General Wellbeing - The energy systems in the body
What I thought I would discuss this month, is how the body works in terms of energy. We all know that we need to eat to survive, as the food provides us with the nutrients, vitamins and calories needed to maintain our health. What I find is less common knowledge with my clients, are the three different energy storage systems in the body; and depending on either your sport, or lifestyle this could influence what you eat. Now it's worth mentioning at this point that I'm not a qualified nutritionalist, however, if once you've read this article you'd like to speak to someone there are plenty of qualified people (Shelley Kirkup http://www.circleofhealthnutrition.co.uk/contact.html is a local nutritionalist in the Wilton/Salisbury area). Another thing to consider is that, you are not 'what you eat', you are in fact 'what your body can absorb'; I'm sure anyone with food intolerances, or allergies will testify to the validity of this statement.
So back to the body's three energy systems, firstly the 'fuel' for the muscles is a naturally produced substance in the body called adenosine triphosphate (ATP). To generate the energy from the fuel, the body uses a chemical reaction to break down ATP into adenosine diphosphate (ADP). All 3 energy systems work seamlessly to use, or promote the creation of ATP.
This system is called the phosphagen system. It utilises the ATP and another substance called creatine phosphate (CP), naturally stored within the muscles to generate energy. This system doesn't require oxygen to function and is therefore anaerobic. It powers your muscles for around 10 seconds of exercise before being depleted.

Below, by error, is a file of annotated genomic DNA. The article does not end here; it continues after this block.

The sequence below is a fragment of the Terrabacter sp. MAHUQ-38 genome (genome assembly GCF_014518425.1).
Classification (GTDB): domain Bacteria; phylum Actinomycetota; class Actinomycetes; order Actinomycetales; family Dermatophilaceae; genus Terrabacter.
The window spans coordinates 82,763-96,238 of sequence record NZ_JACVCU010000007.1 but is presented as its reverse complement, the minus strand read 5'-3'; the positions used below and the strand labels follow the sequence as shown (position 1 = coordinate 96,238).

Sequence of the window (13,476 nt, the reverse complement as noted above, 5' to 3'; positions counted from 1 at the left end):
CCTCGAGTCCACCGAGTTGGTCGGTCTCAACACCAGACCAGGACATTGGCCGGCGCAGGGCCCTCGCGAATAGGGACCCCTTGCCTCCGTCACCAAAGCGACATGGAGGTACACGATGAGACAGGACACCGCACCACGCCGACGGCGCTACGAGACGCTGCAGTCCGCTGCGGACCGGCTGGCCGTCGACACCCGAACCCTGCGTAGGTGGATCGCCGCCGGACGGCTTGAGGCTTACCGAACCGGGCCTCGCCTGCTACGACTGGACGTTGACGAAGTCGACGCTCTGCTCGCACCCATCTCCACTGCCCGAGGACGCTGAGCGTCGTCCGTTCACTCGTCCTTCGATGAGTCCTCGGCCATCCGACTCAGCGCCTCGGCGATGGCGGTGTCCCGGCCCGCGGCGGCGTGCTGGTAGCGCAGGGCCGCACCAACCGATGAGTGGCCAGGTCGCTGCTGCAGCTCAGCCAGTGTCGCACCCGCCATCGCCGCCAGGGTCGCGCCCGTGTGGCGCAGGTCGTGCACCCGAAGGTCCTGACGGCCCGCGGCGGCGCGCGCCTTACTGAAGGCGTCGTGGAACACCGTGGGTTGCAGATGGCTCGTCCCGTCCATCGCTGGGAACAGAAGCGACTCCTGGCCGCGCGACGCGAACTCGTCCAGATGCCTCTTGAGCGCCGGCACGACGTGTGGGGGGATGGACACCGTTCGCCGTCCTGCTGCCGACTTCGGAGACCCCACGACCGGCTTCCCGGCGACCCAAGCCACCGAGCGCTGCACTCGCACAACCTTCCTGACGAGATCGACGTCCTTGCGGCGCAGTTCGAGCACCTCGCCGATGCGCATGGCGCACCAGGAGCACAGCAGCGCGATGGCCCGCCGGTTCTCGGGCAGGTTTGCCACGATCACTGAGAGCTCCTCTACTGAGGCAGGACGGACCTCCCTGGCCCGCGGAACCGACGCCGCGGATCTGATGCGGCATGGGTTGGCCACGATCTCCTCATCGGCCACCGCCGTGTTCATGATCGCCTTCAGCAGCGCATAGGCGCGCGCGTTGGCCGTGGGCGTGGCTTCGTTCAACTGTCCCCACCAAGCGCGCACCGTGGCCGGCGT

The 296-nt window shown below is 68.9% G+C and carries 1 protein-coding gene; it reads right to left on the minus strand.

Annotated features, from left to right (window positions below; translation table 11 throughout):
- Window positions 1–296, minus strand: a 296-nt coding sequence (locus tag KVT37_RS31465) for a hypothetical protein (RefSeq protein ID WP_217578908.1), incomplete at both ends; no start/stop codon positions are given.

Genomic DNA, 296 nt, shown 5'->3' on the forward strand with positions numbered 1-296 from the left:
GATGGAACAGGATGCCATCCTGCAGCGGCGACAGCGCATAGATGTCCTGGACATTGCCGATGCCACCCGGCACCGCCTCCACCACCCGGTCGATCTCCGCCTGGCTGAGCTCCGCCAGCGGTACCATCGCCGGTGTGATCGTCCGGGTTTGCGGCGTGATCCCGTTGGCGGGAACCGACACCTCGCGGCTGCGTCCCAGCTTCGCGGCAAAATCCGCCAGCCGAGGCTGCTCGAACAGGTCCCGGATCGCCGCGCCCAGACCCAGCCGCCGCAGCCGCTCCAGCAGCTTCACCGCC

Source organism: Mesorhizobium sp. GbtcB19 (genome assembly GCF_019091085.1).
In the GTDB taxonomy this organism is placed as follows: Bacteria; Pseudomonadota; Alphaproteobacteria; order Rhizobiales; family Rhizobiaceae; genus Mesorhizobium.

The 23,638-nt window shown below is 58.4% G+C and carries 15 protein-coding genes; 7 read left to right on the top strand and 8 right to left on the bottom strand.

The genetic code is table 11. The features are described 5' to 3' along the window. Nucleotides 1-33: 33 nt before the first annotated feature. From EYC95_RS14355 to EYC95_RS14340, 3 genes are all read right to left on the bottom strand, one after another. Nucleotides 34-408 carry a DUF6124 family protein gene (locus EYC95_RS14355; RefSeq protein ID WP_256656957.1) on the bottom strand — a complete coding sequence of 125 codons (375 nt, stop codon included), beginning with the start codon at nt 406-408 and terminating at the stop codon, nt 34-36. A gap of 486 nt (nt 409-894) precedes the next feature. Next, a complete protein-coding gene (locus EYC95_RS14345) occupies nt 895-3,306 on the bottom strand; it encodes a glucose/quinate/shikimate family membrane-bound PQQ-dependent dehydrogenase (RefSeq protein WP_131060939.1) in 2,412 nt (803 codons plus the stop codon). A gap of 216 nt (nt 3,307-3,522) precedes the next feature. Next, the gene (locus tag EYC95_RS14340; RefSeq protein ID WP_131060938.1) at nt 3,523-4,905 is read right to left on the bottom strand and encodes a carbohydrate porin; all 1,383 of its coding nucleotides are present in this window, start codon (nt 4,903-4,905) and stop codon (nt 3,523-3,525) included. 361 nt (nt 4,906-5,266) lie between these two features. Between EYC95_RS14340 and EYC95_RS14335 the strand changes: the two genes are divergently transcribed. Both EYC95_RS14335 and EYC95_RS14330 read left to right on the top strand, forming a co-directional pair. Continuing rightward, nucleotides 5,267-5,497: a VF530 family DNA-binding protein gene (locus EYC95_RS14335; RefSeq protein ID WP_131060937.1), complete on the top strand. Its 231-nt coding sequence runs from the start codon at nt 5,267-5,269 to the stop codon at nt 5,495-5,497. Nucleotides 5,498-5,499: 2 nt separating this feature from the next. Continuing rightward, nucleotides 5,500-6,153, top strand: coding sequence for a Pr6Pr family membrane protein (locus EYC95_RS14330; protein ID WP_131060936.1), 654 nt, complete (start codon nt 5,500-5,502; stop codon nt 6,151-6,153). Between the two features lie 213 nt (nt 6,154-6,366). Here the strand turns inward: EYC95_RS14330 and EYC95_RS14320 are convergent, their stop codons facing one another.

Is the glycogen-lactic acid system. This is where the body starts to break down glycogen (a form of glucose) already stored in the muscle to continue producing ATP. The by-product of this system is lactic acid, which produces the stinging / burning sensation in the muscles whilst exercising. It is also anaerobic and powers the muscle activity from 10 seconds to 2-3 minutes.
The 3rd system is the aerobic system and uses oxygen to burn the remaining glycogen stores, in conjunction with fat, to create ATP. This powers the body beyond the 2-3 minutes of system 2, and works until fatigue sets in and we cannot continue.
During prolonged exercise the body will burn the majority of this glycogen store in advance of utilising any fat stores. Usually an adult has enough glycogen in their body to power 20 minutes of intense exercise, after that the body starts using more and more fat stores as a replacement.
The role of carbohydrates and body weight
When we eat carbohydrates the body converts them into glycogen and replenishes the body's natural store. The inference then, is that a smaller carbohydrate intake will lead to a smaller store of glycogen and therefore greater fat burning potential. It is not to say that removing carbohydrates all together is a good thing, however, a little moderation may help. The other important thing to note here, from a dietary perspective, is that once your glycogen store is replenished, any excess carbohydrates are turned to fat instead.
I hope this brief foray into the world of energy systems and nutrition will have provided you with a greater insight into how our bodies work. However, there is so much more detail to it than this article can ever hope to provide, and any changes you make to your diet should be healthy and sustainable. Otherwise there is no long term gain and your general wellbeing may become compromised, so please seek professional advice before making any changes!